At one and a half hours in, Lizzie aptly queried our progress. I checked my old hand-written map, cross referenced it with my iPod to triangulate our position and realized that we were still only halfway to our destination. But wait, you remind me, wasn’t Ninh Binh 1.5 hours from Hanoi? Yes, thank you, Captain Helpful, it was and it still is. But, we had lost a good 30 minutes due to an insignificant series of u-turns and the aforementioned forced detour off the freeway. I was, however, able to estimate our location and we proceeded in a south-westerly direction, hoping to arrive by sunset.
Finally we had made it. After nearly four hours of sitting on the motorbike, our bottoms were liberated. If you would like to try it, you’ll need a few things: five fans on high, a rickety table, a horrible chair, and 3.5 hours of concentrated staring 20 meters ahead because your life depends on it.
The homestay was all very charming, complete with bamboo sidings and palm fronds for a roof. It was the real deal, and I loved it! Granted, a simple sofa would have been a welcome sight after three and one half hours of sitting on the motorbike! While not by definition a homestay, we had a stilted hut to ourselves with an ample bed, a much-needed mosquito net, and our own private (?) bathroom.
As well, the locale offered delicious food in their informal restaurant. This was a welcome relief as my superior macro-level planning skills hadn’t accounted for something as unimportant as food. Obviously, I knew breakfast was included.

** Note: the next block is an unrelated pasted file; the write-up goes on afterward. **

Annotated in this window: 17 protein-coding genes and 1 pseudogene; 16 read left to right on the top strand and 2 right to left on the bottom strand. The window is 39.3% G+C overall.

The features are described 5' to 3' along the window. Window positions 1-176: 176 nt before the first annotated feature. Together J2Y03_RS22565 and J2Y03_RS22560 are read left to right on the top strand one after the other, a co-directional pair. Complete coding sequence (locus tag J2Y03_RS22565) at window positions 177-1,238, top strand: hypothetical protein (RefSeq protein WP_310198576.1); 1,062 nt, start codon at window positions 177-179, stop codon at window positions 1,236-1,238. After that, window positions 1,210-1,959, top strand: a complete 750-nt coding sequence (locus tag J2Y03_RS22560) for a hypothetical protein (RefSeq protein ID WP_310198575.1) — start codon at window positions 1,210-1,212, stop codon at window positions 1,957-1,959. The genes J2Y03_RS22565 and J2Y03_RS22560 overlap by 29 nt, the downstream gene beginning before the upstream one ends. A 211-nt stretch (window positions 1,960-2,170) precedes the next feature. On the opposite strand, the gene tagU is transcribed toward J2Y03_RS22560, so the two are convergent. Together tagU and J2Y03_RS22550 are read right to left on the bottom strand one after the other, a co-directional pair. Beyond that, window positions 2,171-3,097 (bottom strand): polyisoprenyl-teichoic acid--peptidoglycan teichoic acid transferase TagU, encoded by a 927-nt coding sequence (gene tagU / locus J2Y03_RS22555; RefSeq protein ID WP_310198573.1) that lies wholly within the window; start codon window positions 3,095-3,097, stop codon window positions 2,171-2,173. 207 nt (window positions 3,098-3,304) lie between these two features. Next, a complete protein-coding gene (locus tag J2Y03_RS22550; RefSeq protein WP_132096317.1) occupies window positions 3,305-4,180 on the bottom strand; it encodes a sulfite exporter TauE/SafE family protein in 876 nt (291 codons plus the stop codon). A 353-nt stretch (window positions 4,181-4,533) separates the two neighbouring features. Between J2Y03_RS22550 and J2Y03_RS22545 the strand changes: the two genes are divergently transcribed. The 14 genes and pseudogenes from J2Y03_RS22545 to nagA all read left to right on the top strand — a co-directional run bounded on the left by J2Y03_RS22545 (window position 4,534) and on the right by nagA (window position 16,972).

After dinner, we tucked in for the earliest night in a some time: 9:30! At 6:30 the next am, we woke up breathing the clean air, hearing the sound of the river and mosquitos buzzing… I missin’ me some nature ’bout now. A coupla critters we found stretching our legs at sunrise:
After a filling brekkie and some helpful information from our hosts, we were on to our next adventure of Ninh Binh: a river boat tour! You must understand that originally I was deigned to participate in such acts. I don’t know where this disinclination from tourism is derived, but I’m learning to feel less guilty for doing tourism. As a result, we found friends in our rower and our fellow boatspeople. What a lovely lot! Here’s Lizzie pathetically rowing.
Our final destination was a pagoda. That’s what we knew. Come to find out, there were several pagodas, temples, and other things of a sacred nature on this enormous hillside. We sought to explore what we could:
After exploring the grounds, we finally found our way back to my faithful motorbike. Hungry, thirsty, and anxious to hold a position other than walking or sitting, we headed off in the direction of home. Naturally, a quick and delicious bite at the most random restaurant/hotel/museum/artifact store room just off the main road made the day seem complete.
It took two hours to return home. What. I’d say this efficiency was in part due to my astute map reading and also managing to not get lost. As they say, all’s well that ends well. (With the obvious exception of Lizzie’s knee getting crushed in traffic when I lost control of the bike…) Luckily, we made it home intact, one knee and two bums bruised with many a tale to tell!